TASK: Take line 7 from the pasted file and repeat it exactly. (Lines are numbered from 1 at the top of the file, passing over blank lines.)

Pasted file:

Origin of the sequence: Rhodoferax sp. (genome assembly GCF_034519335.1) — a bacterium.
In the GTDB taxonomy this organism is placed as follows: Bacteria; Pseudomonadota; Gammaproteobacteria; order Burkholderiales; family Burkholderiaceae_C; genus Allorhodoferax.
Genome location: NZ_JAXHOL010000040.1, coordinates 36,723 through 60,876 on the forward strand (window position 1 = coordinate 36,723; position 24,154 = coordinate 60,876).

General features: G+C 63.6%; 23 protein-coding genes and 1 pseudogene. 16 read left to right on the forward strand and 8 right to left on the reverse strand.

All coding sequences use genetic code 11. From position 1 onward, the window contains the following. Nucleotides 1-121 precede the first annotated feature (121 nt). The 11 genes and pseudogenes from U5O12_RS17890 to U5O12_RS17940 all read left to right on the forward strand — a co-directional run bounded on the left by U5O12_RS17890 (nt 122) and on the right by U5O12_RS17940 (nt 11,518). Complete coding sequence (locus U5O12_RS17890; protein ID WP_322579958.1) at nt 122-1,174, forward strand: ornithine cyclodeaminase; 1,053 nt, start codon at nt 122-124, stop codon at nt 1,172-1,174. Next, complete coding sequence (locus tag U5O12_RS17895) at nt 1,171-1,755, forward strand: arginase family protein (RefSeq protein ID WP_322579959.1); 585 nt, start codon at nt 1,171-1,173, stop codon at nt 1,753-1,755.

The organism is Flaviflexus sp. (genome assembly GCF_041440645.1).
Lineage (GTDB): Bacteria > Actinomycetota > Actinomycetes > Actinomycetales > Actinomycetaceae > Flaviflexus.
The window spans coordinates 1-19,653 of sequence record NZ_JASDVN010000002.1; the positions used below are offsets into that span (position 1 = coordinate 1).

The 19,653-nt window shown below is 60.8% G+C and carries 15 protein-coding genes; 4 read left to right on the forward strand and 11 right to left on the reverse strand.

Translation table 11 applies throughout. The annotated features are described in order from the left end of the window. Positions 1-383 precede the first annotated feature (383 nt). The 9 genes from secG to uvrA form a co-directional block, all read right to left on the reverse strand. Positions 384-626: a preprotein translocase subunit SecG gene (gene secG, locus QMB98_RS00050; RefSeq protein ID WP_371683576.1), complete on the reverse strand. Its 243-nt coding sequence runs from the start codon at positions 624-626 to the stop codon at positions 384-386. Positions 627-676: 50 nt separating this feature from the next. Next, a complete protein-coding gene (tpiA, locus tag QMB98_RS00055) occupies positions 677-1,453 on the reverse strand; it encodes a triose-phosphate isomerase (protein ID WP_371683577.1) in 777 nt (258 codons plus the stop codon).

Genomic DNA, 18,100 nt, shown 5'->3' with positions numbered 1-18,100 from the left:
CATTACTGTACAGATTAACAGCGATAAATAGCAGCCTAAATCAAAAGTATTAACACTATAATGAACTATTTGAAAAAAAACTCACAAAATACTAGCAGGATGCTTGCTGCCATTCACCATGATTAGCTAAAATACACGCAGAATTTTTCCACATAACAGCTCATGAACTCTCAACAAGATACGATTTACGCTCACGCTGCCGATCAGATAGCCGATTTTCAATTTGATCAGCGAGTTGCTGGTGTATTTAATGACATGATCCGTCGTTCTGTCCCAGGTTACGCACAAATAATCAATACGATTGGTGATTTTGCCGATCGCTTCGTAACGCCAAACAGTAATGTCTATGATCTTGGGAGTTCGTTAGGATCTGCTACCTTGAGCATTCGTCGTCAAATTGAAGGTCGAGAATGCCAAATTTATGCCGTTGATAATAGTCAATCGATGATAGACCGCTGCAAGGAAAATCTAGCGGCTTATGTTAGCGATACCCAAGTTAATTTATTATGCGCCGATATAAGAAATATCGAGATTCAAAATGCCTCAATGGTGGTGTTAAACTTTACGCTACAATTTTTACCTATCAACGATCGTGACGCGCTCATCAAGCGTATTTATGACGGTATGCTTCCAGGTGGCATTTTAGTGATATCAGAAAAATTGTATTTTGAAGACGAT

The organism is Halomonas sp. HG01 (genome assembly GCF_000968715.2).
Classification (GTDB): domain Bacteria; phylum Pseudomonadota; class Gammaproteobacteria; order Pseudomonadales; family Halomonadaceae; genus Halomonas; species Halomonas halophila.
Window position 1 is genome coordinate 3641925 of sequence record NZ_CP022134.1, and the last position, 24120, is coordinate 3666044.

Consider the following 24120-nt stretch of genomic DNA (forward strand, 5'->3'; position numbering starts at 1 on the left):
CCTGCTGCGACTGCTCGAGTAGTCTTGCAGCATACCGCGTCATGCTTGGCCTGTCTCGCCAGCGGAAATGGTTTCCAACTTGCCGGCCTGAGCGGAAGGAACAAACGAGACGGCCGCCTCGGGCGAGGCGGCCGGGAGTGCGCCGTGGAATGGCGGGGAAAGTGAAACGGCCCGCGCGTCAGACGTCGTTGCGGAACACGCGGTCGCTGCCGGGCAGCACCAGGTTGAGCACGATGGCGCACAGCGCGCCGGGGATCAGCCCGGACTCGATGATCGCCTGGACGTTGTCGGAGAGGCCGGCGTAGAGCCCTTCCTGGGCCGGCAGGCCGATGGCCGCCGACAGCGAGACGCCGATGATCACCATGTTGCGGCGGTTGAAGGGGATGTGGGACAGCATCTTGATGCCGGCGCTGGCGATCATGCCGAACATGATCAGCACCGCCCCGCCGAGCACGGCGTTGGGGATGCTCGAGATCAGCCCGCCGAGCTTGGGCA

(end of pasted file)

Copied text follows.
Lineage (GTDB): Bacteria > Actinomycetota > Actinomycetes > Actinomycetales > Actinomycetaceae > Flaviflexus.